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An Australian court has thrown out a challenge to the controversial Australian-style Direct Trade Agreement with New Zealand, finding that the deal was “undemocratic and unlawful” and the legislation was based on “misleading claims” of economic benefit.
Key points:The court ruled the Australian-type Direct Trade Act “is not subject to judicial review” and does not “meet the criteria for judicial review under Australia’s Constitution”The case was brought by a group of academics and campaigners seeking to overturn a key part of the ACT’s “right to privacy” legislation, which bans data collection and tracking of people’s private information.
The case had been brought by lawyers representing Australian citizens who claimed they were subject to bulk collection of their personal data by Australian intelligence agencies, which were seeking the bulk of data they collected from them.
In its judgement, the High Court found that the ACT was not subject in law to judicial scrutiny under the Australian Constitution.
“The ACT does not fall within the scope of the Constitution,” Justice Christopher O’Keefe wrote in the majority decision.
“It is not an Act of Parliament, it is not a legislative instrument, and its effect is a legislative power.”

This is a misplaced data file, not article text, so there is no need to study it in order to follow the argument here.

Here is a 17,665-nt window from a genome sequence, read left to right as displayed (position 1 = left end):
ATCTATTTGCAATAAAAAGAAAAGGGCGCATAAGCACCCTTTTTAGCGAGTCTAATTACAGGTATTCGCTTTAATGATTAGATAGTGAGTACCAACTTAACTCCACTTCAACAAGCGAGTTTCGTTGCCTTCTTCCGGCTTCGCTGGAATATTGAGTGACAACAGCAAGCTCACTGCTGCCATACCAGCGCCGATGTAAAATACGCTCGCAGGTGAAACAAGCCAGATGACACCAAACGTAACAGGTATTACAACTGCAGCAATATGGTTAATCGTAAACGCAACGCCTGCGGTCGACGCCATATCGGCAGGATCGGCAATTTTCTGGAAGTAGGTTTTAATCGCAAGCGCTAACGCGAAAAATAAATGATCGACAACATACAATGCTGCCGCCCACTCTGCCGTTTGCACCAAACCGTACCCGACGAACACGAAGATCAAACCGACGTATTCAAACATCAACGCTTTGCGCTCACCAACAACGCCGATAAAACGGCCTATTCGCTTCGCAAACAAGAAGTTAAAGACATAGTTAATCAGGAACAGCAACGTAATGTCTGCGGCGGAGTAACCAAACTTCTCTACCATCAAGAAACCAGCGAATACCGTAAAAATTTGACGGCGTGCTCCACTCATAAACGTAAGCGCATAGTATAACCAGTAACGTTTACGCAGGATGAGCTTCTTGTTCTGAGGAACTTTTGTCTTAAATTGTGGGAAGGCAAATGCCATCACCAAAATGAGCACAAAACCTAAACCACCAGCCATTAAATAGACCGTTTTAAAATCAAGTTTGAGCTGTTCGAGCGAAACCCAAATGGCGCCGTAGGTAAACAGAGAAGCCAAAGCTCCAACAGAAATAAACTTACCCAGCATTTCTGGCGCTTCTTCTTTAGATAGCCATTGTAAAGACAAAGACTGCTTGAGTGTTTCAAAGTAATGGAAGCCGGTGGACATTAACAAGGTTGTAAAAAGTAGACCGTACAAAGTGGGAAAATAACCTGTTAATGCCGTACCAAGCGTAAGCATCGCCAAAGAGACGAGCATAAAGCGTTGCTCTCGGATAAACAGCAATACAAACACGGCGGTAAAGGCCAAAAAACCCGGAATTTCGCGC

Justice O’Kean also found that, in the absence of a legislative intention to allow data collection from people without reasonable expectation of privacy, the Act was “unwise and unreasonable” in a number of ways.
“In a democracy, the law is meant to be read in light of the people, not the politicians, and Parliament’s power to legislate to change that is not subject, therefore, to judicial interpretation,” he said.
“We are not dealing with a single-issue constitutional issue here, but instead a complex issue of privacy and freedom.”
The case in question was brought under the legislation, commonly known as the “right of every Australian citizen to be left alone”, as well as other laws and practices.
The High Court held that the legislation “is a power of government to make laws in matters of public concern, and it is therefore subject to constitutional scrutiny” and, therefore was “fundamentally contrary to the Constitution”.
The ruling was welcomed by the Australian Government, which has argued that the Act does not have the “fundamental objectives of the Australian people” and was “cruel, irrational and disproportionate” to the law it was supposed to address.
Topics:government-and-politics,law-crime-and‑justice,law—fraud,law,australiaFirst posted October 03, 2019 12:36:20Contact Julie Acker